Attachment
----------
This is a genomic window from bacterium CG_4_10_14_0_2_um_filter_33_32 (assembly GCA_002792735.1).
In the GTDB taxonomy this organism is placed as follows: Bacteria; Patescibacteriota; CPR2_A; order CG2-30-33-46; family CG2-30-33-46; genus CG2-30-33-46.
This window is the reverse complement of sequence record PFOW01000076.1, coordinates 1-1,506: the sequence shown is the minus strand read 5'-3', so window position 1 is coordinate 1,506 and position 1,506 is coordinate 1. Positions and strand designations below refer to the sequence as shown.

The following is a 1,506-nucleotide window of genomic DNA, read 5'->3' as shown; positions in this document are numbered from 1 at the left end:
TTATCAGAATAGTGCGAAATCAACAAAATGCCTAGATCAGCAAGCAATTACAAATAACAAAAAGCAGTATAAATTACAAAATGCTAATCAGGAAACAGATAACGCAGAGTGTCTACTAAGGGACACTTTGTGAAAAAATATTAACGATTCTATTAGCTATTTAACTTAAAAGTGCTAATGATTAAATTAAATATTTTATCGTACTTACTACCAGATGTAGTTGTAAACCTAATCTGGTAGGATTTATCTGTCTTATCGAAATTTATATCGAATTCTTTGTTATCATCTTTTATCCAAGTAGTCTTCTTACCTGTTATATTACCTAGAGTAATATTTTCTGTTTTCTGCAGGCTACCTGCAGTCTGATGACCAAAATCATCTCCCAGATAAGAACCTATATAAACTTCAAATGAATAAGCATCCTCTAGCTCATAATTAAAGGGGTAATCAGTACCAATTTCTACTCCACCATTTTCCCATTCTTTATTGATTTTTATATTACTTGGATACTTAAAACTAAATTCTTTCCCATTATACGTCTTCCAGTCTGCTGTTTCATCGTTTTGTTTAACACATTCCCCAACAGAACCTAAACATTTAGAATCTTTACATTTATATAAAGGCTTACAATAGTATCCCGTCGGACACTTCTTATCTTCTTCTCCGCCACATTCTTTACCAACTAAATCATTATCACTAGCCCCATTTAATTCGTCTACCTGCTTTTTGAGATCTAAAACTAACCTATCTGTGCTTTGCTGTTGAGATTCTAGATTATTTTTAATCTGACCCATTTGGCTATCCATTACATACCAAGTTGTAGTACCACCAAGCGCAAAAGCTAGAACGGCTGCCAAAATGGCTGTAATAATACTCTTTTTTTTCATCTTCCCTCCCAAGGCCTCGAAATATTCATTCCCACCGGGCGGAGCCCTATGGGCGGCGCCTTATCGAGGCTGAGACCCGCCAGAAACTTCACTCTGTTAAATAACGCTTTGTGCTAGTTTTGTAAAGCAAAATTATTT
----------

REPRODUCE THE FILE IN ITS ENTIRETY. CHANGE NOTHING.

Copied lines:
This is a genomic window from bacterium CG_4_10_14_0_2_um_filter_33_32 (assembly GCA_002792735.1).
In the GTDB taxonomy this organism is placed as follows: Bacteria; Patescibacteriota; CPR2_A; order CG2-30-33-46; family CG2-30-33-46; genus CG2-30-33-46.
This window is the reverse complement of sequence record PFOW01000076.1, coordinates 1-1,506: the sequence shown is the minus strand read 5'-3', so window position 1 is coordinate 1,506 and position 1,506 is coordinate 1. Positions and strand designations below refer to the sequence as shown.

The following is a 1,506-nucleotide window of genomic DNA, read 5'->3' as shown; positions in this document are numbered from 1 at the left end:
TTATCAGAATAGTGCGAAATCAACAAAATGCCTAGATCAGCAAGCAATTACAAATAACAAAAAGCAGTATAAATTACAAAATGCTAATCAGGAAACAGATAACGCAGAGTGTCTACTAAGGGACACTTTGTGAAAAAATATTAACGATTCTATTAGCTATTTAACTTAAAAGTGCTAATGATTAAATTAAATATTTTATCGTACTTACTACCAGATGTAGTTGTAAACCTAATCTGGTAGGATTTATCTGTCTTATCGAAATTTATATCGAATTCTTTGTTATCATCTTTTATCCAAGTAGTCTTCTTACCTGTTATATTACCTAGAGTAATATTTTCTGTTTTCTGCAGGCTACCTGCAGTCTGATGACCAAAATCATCTCCCAGATAAGAACCTATATAAACTTCAAATGAATAAGCATCCTCTAGCTCATAATTAAAGGGGTAATCAGTACCAATTTCTACTCCACCATTTTCCCATTCTTTATTGATTTTTATATTACTTGGATACTTAAAACTAAATTCTTTCCCATTATACGTCTTCCAGTCTGCTGTTTCATCGTTTTGTTTAACACATTCCCCAACAGAACCTAAACATTTAGAATCTTTACATTTATATAAAGGCTTACAATAGTATCCCGTCGGACACTTCTTATCTTCTTCTCCGCCACATTCTTTACCAACTAAATCATTATCACTAGCCCCATTTAATTCGTCTACCTGCTTTTTGAGATCTAAAACTAACCTATCTGTGCTTTGCTGTTGAGATTCTAGATTATTTTTAATCTGACCCATTTGGCTATCCATTACATACCAAGTTGTAGTACCACCAAGCGCAAAAGCTAGAACGGCTGCCAAAATGGCTGTAATAATACTCTTTTTTTTCATCTTCCCTCCCAAGGCCTCGAAATATTCATTCCCACCGGGCGGAGCCCTATGGGCGGCGCCTTATCGAGGCTGAGACCCGCCAGAAACTTCACTCTGTTAAATAACGCTTTGTGCTAGTTTTGTAAAGCAAAATTATTT